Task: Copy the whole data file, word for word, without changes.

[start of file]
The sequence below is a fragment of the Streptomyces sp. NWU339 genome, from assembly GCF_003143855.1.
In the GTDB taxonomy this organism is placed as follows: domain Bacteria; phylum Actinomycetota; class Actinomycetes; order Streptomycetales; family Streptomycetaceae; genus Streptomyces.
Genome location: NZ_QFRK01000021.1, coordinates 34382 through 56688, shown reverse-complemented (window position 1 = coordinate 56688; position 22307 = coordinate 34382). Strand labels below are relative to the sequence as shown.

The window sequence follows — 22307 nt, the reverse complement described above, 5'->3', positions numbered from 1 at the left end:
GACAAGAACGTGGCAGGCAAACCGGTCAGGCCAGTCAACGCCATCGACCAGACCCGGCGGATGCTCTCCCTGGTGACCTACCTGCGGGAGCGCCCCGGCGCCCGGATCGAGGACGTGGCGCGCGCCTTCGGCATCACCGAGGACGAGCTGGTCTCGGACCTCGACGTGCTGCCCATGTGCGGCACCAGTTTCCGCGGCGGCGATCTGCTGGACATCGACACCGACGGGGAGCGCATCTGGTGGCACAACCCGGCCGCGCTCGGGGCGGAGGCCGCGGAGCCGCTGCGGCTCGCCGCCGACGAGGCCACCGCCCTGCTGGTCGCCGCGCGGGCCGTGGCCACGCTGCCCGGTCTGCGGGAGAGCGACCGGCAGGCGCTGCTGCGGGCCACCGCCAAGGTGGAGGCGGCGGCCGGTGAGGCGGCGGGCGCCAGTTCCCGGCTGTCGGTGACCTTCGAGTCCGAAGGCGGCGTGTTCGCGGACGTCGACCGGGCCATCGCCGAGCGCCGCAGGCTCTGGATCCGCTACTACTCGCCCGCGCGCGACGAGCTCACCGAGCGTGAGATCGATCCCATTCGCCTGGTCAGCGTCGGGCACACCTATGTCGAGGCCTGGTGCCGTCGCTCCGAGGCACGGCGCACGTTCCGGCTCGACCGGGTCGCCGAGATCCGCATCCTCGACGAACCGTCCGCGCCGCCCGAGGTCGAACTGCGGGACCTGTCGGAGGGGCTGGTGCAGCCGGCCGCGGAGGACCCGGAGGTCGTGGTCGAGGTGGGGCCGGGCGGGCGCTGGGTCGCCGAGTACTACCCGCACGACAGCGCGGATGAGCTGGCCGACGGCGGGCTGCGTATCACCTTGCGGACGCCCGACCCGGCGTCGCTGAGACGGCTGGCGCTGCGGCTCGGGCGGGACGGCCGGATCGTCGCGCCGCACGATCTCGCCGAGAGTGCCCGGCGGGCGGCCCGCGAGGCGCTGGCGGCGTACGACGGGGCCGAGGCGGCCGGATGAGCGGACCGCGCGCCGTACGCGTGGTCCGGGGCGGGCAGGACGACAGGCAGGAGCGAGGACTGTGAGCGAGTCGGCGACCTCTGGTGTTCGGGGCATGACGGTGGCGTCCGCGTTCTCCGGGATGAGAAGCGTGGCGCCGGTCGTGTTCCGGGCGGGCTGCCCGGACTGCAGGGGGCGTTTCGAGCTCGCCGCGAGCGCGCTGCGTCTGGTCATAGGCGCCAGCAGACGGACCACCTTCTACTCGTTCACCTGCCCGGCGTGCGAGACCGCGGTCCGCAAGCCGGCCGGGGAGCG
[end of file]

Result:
The sequence below is a fragment of the Streptomyces sp. NWU339 genome, from assembly GCF_003143855.1.
In the GTDB taxonomy this organism is placed as follows: domain Bacteria; phylum Actinomycetota; class Actinomycetes; order Streptomycetales; family Streptomycetaceae; genus Streptomyces.
Genome location: NZ_QFRK01000021.1, coordinates 34382 through 56688, shown reverse-complemented (window position 1 = coordinate 56688; position 22307 = coordinate 34382). Strand labels below are relative to the sequence as shown.

The window sequence follows — 22307 nt, the reverse complement described above, 5'->3', positions numbered from 1 at the left end:
GACAAGAACGTGGCAGGCAAACCGGTCAGGCCAGTCAACGCCATCGACCAGACCCGGCGGATGCTCTCCCTGGTGACCTACCTGCGGGAGCGCCCCGGCGCCCGGATCGAGGACGTGGCGCGCGCCTTCGGCATCACCGAGGACGAGCTGGTCTCGGACCTCGACGTGCTGCCCATGTGCGGCACCAGTTTCCGCGGCGGCGATCTGCTGGACATCGACACCGACGGGGAGCGCATCTGGTGGCACAACCCGGCCGCGCTCGGGGCGGAGGCCGCGGAGCCGCTGCGGCTCGCCGCCGACGAGGCCACCGCCCTGCTGGTCGCCGCGCGGGCCGTGGCCACGCTGCCCGGTCTGCGGGAGAGCGACCGGCAGGCGCTGCTGCGGGCCACCGCCAAGGTGGAGGCGGCGGCCGGTGAGGCGGCGGGCGCCAGTTCCCGGCTGTCGGTGACCTTCGAGTCCGAAGGCGGCGTGTTCGCGGACGTCGACCGGGCCATCGCCGAGCGCCGCAGGCTCTGGATCCGCTACTACTCGCCCGCGCGCGACGAGCTCACCGAGCGTGAGATCGATCCCATTCGCCTGGTCAGCGTCGGGCACACCTATGTCGAGGCCTGGTGCCGTCGCTCCGAGGCACGGCGCACGTTCCGGCTCGACCGGGTCGCCGAGATCCGCATCCTCGACGAACCGTCCGCGCCGCCCGAGGTCGAACTGCGGGACCTGTCGGAGGGGCTGGTGCAGCCGGCCGCGGAGGACCCGGAGGTCGTGGTCGAGGTGGGGCCGGGCGGGCGCTGGGTCGCCGAGTACTACCCGCACGACAGCGCGGATGAGCTGGCCGACGGCGGGCTGCGTATCACCTTGCGGACGCCCGACCCGGCGTCGCTGAGACGGCTGGCGCTGCGGCTCGGGCGGGACGGCCGGATCGTCGCGCCGCACGATCTCGCCGAGAGTGCCCGGCGGGCGGCCCGCGAGGCGCTGGCGGCGTACGACGGGGCCGAGGCGGCCGGATGAGCGGACCGCGCGCCGTACGCGTGGTCCGGGGCGGGCAGGACGACAGGCAGGAGCGAGGACTGTGAGCGAGTCGGCGACCTCTGGTGTTCGGGGCATGACGGTGGCGTCCGCGTTCTCCGGGATGAGAAGCGTGGCGCCGGTCGTGTTCCGGGCGGGCTGCCCGGACTGCAGGGGGCGTTTCGAGCTCGCCGCGAGCGCGCTGCGTCTGGTCATAGGCGCCAGCAGACGGACCACCTTCTACTCGTTCACCTGCCCGGCGTGCGAGACCGCGGTCCGCAAGCCGGCCGGGGAGCG